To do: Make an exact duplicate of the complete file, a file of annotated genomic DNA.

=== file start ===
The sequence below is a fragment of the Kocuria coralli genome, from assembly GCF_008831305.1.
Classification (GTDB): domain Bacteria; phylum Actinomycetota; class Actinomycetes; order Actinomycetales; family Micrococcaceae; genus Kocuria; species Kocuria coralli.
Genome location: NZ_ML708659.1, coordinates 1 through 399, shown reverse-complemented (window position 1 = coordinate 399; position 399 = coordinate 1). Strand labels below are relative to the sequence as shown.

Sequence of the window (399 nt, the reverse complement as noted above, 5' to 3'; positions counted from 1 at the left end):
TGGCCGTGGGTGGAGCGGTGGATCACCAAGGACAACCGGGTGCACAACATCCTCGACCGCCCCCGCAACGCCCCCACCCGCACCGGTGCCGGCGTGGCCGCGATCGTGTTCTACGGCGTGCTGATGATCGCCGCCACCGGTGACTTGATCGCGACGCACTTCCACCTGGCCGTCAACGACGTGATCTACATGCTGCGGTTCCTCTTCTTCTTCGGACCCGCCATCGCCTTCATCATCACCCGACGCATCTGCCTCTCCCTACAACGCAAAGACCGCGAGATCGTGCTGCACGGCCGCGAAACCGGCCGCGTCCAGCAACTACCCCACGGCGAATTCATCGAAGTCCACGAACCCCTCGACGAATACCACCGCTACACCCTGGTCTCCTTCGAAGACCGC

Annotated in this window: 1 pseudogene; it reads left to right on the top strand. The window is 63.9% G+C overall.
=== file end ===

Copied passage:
The sequence below is a fragment of the Kocuria coralli genome, from assembly GCF_008831305.1.
Classification (GTDB): domain Bacteria; phylum Actinomycetota; class Actinomycetes; order Actinomycetales; family Micrococcaceae; genus Kocuria; species Kocuria coralli.
Genome location: NZ_ML708659.1, coordinates 1 through 399, shown reverse-complemented (window position 1 = coordinate 399; position 399 = coordinate 1). Strand labels below are relative to the sequence as shown.

Sequence of the window (399 nt, the reverse complement as noted above, 5' to 3'; positions counted from 1 at the left end):
TGGCCGTGGGTGGAGCGGTGGATCACCAAGGACAACCGGGTGCACAACATCCTCGACCGCCCCCGCAACGCCCCCACCCGCACCGGTGCCGGCGTGGCCGCGATCGTGTTCTACGGCGTGCTGATGATCGCCGCCACCGGTGACTTGATCGCGACGCACTTCCACCTGGCCGTCAACGACGTGATCTACATGCTGCGGTTCCTCTTCTTCTTCGGACCCGCCATCGCCTTCATCATCACCCGACGCATCTGCCTCTCCCTACAACGCAAAGACCGCGAGATCGTGCTGCACGGCCGCGAAACCGGCCGCGTCCAGCAACTACCCCACGGCGAATTCATCGAAGTCCACGAACCCCTCGACGAATACCACCGCTACACCCTGGTCTCCTTCGAAGACCGC

Annotated in this window: 1 pseudogene; it reads left to right on the top strand. The window is 63.9% G+C overall.